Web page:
Many English football fans probably woke up this morning hoping that the travesty that they had witnessed on Tuesday night really had been nothing more than a very bad dream. Unfortunately, Real Madrid’s 2-1 victory over Manchester United was all too real, no pun intended.
To my mind, one of the greatest travesties which can occur in any athletic competition is for a referee to insert himself into the flow of a game in such a manner as to effect its final outcome. I believe that the old adage regarding children would be more appropriate if it were applied to referees. That is: “Referees should be seen and not heard.”
The perfect athletic official is the one who is so efficient in the performance of his responsibilities that he is almost transparent to those playing and watching the game.
Unfortunately, officiating opaqueness trumped transparency in Manchester on Tuesday night.
Manchester United was playing Real Madrid in the second leg of a two-game series to determine which team would progress to the quarterfinals of the European Champions League, a football competition second only to the World Cup.
Manchester United was comfortably in control of the game, leading 1-0 early in the second half when United forward, Nani, raised his leg high into the air in an attempt to control a cross-field pass. At that same moment, a Real Madrid defender, similarly intent on gaining control of the ball, attempted the physical impossibility of occupying the same space as Nani’s right foot.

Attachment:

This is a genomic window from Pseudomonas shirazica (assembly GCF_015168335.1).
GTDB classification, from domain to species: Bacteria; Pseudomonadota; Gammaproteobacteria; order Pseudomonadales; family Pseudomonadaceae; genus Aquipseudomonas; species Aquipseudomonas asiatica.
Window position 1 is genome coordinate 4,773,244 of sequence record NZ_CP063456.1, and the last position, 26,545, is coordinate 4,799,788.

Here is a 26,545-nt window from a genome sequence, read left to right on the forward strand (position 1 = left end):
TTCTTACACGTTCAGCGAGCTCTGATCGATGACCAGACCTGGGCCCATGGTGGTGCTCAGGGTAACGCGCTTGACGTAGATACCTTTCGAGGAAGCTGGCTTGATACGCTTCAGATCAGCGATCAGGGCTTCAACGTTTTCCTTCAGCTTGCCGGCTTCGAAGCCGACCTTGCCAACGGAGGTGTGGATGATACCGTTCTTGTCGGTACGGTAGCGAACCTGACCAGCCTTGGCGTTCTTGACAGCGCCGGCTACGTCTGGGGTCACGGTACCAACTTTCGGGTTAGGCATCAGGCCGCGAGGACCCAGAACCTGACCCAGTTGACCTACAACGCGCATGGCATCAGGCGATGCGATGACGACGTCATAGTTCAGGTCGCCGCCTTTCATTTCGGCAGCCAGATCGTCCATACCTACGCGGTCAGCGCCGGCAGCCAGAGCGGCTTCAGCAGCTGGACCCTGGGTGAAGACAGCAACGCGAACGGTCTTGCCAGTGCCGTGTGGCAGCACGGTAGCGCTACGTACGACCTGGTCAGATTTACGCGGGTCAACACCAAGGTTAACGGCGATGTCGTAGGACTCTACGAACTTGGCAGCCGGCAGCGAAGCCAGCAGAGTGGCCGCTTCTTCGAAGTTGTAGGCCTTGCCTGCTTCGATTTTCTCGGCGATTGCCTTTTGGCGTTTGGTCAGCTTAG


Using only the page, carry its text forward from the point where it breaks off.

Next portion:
The collision of foot and torso resulted in the Real Madrid player writhing on the turf in faux agony, which is de rigueur in European football and which has been raised to an art form as practiced by most Spanish teams.
There was clearly no intent on Nani’s part to kick the Real Madrid defender. He probably didn’t even see the other player until the contact was made, but Cüneyt Çakır, the Turkish referee perceived things quite differently, giving Nani a red-card and a quick heave-ho straight to the showers.
After watching the play several times, I’d agree that an argument could be made for issuing Nani a yellow card, but there is absolutely no way that the contact justified the player’s ejection from the game.
Manchester United (and Fair Play) Nil – Intrusive Officiating 1
Red cards, or the ejection of a player from the game, don’t occur all that often in football (aka soccer or futbol), but I found it interesting to learn that Mr. Çakır has a history of red carding English football players, having ejected three in recent years. I was also surprised to learn that Çakır isn’t a professional official. He makes his living selling insurance in Istanbul; auto, home, and life, I suppose.
Hasn’t anyone learned the lessons so clearly taught by last season’s NFL substitute official fiasco!
In any event, Çakır’s decidedly inappropriate action had the immediate effect of reducing the Manchester side down to 10 players against Real Madrid’s 11. But beyond that, the entire complexion of the game changed. Çakır’s action completely unsettled Manchester United’s game plan, as well as their execution of it on the field. All of the air had well and truly come out of United’s balloon. Within a few minutes, Real Madrid was in the lead and would go on to win the game 2-1. They will now move on to the Champions League quarterfinals.
Not surprisingly, the Champions League governing body UEFA, completely supports the referee’s actions. No surprise there.
Meanwhile, English football fans are left pondering what might have been but for one part-time official’s penchant for flashing red cards.
Image from Telegraph.co.uk